The Ontario Superior Court of Justice’s decision in Paquette v. Quadraspec Inc. addresses two important issues that employers face: (1) how to properly draft an employment agreement in accordance with the notice provisions in Ontario’s employment standards legislation (the Employment Standards Act, 2000, (“ESA”)); and (2) whether an employee is entitled to severance pay in addition to termination pay upon termination under the ESA.
The interpretation of the wording of termination provisions in employment agreements is not a novel issue. The Supreme Court of Canada and the Ontario Superior Court of Justice have both previously held that employment agreements that do not provide the minimum notice requirements under the ESA are null and void and therefore entitle the employee to common law notice (see the Supreme Court of Canada’s 1992 decision in Machtinger v. HOJ Industries and the more recent Ontario Superior Court of Justice decisions in Stevens v. Sifton Properties Ltd., Miller v. A.B.M. Canada Inc. and Howard v. The Benson Group Inc.).
The issue of entitlement to severance pay addressed by the court in Paquette v. Quadraspec Inc., however, is a novel one and changes the game in the sense that it runs against the traditional understanding of the definition of payroll under the ESA.
In Paquette v. Quadraspec Inc., Mr. Paquette made two claims against his former employer: (1) he claimed that the termination provision in his employment agreement with Quadraspec Inc. (“Quadraspec”) did not provide for the minimum benefit entitlements under the ESA and was therefore null and void; and (2) he claimed that he was entitled to severance pay in accordance with the ESA, despite the fact that his employer’s payroll in Ontario was not over $2.5 million.
Termination Provisions in the Employment Agreement
Under the ESA, an employer may terminate the employment of an employee and provide pay in lieu of notice if it continues to maintain whatever benefit plan contributions it provided to the employee, had he or she continued to be employed during the notice period.
Mr. Paquette had been employed by Quadraspec and its predecessor since 1983. In 1998, the parties entered into a new employment contract which provided for a maximum termination payment of 6 months’ salary. The termination clause expressly stated that the employee waived the right to claim any other amounts, excluding salary, vacation pay and other benefits accrued and unpaid at the time of termination.
Mr. Paquette was dismissed without cause in 2011. At that time, he was covered by Quadraspec’s group insurance plan. Upon the termination of his employment, Quadraspec paid Mr. Paquette six months’ salary, as well as an amount for benefits earned and unpaid at the time of termination.
Mr. Paquette sued, arguing that the termination clause was null and void because it did not comply with the ESA’s minimum requirements. The Court agreed and held that the termination clause was inconsistent with the requirements in the ESA that the employer maintain all benefits until the end of the notice period. In this way, the Court held that Mr. Paquette – an employee with over 24 years’ service – was entitled to common law damages (although the Court did not quantify the amount of common law notice in its decision).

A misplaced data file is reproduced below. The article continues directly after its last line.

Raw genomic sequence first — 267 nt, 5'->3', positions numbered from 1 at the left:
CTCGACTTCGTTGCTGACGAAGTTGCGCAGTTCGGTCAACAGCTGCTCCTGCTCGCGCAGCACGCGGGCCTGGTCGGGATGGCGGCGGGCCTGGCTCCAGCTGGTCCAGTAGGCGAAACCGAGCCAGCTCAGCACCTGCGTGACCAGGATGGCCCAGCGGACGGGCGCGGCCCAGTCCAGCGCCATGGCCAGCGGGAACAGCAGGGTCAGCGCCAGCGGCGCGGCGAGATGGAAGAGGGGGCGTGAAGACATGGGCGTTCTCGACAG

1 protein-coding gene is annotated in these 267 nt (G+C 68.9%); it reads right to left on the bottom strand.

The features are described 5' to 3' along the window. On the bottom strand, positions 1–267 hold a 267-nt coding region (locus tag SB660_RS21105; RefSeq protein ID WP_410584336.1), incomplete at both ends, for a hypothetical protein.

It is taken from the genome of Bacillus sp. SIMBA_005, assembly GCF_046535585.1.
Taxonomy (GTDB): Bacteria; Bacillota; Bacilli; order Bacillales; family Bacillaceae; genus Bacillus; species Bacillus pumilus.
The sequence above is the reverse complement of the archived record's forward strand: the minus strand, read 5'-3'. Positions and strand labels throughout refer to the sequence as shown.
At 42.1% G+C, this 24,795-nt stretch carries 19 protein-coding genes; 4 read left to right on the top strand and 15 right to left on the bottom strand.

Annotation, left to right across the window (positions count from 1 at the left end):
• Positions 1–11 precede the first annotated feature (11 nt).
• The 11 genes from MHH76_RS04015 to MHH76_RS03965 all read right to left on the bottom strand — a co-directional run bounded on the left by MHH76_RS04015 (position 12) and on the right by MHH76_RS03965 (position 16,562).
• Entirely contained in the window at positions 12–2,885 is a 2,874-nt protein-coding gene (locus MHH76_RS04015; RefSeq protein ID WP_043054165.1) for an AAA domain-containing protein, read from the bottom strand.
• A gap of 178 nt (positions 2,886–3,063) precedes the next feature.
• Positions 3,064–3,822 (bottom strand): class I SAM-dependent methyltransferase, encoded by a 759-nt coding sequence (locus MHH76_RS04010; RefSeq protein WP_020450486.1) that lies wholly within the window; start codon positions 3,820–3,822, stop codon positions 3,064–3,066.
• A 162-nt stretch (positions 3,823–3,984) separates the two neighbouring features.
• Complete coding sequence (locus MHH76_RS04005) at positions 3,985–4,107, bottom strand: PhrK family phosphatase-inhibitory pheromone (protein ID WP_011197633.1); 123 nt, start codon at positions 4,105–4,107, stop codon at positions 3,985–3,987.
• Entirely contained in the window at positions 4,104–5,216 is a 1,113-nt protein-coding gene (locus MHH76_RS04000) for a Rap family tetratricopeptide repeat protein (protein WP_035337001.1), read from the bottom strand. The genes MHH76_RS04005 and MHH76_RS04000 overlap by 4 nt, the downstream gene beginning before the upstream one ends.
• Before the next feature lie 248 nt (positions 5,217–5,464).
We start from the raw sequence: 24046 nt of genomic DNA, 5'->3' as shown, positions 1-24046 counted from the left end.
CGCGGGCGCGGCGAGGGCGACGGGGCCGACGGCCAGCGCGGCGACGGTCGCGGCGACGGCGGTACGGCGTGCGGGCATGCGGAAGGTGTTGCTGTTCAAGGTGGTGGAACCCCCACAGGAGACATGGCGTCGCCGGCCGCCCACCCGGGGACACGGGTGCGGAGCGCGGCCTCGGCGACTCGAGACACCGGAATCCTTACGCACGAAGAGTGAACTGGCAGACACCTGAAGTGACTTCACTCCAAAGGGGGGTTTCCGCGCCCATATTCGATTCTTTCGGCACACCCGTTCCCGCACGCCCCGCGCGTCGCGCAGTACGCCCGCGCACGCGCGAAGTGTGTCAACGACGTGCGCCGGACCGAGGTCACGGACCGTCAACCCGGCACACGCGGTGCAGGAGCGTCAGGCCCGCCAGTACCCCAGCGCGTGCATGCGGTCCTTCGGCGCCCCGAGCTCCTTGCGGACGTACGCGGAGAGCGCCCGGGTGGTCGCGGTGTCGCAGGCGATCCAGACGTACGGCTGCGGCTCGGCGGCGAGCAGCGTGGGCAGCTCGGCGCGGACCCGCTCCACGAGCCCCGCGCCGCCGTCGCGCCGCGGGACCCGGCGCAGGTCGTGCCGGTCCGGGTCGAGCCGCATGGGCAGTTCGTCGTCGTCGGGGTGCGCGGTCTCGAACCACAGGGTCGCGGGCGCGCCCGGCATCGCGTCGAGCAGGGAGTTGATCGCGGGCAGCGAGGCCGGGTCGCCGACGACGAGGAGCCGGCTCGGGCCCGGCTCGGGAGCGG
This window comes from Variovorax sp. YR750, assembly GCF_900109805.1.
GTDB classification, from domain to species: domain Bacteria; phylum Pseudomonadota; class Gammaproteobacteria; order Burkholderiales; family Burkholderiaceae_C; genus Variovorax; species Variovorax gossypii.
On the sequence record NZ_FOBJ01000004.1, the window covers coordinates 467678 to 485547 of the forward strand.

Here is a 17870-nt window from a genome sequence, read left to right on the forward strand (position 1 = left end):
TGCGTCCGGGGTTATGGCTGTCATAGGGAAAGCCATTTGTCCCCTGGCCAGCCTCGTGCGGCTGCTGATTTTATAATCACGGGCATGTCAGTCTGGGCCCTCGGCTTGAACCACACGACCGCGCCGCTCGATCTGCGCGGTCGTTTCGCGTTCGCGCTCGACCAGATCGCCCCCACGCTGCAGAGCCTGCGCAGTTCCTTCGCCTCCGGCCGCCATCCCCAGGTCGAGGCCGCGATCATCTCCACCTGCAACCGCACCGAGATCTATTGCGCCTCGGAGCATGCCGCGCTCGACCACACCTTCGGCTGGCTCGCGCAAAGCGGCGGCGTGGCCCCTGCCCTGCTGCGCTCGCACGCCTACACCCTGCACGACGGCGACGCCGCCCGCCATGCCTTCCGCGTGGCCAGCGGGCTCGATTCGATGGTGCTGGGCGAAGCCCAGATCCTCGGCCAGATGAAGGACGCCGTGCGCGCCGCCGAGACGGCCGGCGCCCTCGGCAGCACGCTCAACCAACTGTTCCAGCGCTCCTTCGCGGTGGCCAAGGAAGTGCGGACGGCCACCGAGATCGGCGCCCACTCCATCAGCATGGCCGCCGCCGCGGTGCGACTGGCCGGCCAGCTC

Under the ESA, employees with more than five years’ service are entitled to severance pay if their employer has a payroll of over $2.5 million. Severance pay entitlement is in addition to any notice required under the ESA and is calculated as one weeks’ pay per year of service to a maximum of 26 weeks.
Mr. Paquette had been employed by Quadraspec and its predecessor since 1983 and had worked in Ontario since 1987. While Quadraspec had a payroll of less than $2.5 million in Ontario, it had a payroll of more than $2.5 million in Ontario and Quebec together at all relevant times.
In its decision, the Ontario Superior Court held that the calculation of an employer’s payroll for the purposes of an employee’s entitlement to severance pay under the ESA is not restricted to the employer’s payroll in Ontario. The Court held that Mr. Paquette was therefore entitled to severance pay.
Importance for Employers
- Be careful when drafting employment agreements:
- Quadraspec argued that although the termination provision in the employment agreement did not explicitly mention benefit plan contributions, its obligation to continue such contributions was implicit. In rejecting this argument, the Court focused on the entire employment contract (a comprehensive 15- page document), and held that it was not up to the Court to infer terms that were absent from the agreement.
- Because of the drafting of the termination provision in the employment agreement, the employer lost its ability to pay Mr. Paquette only six months’ termination pay and was required to instead pay the employee common law notice. This meant that Quadraspec lost the benefit of the bargain and, specifically, its agreement with Paquette to provide minimum ESA payments on termination and not common law damages.
- Know the scope of your business:
- With respect to the calculation of severance pay, the Court’s decision has potentially significant repercussions for both national and international businesses with a smaller presence in Ontario. As the Court’s decision may increase the number of employers liable for severance pay entitlements in Ontario, employers should be mindful of this, especially when planning sales or significant business reorganizations. It will be interesting to note how other courts interpret this decision going forward, due to the implications for larger national and international firms.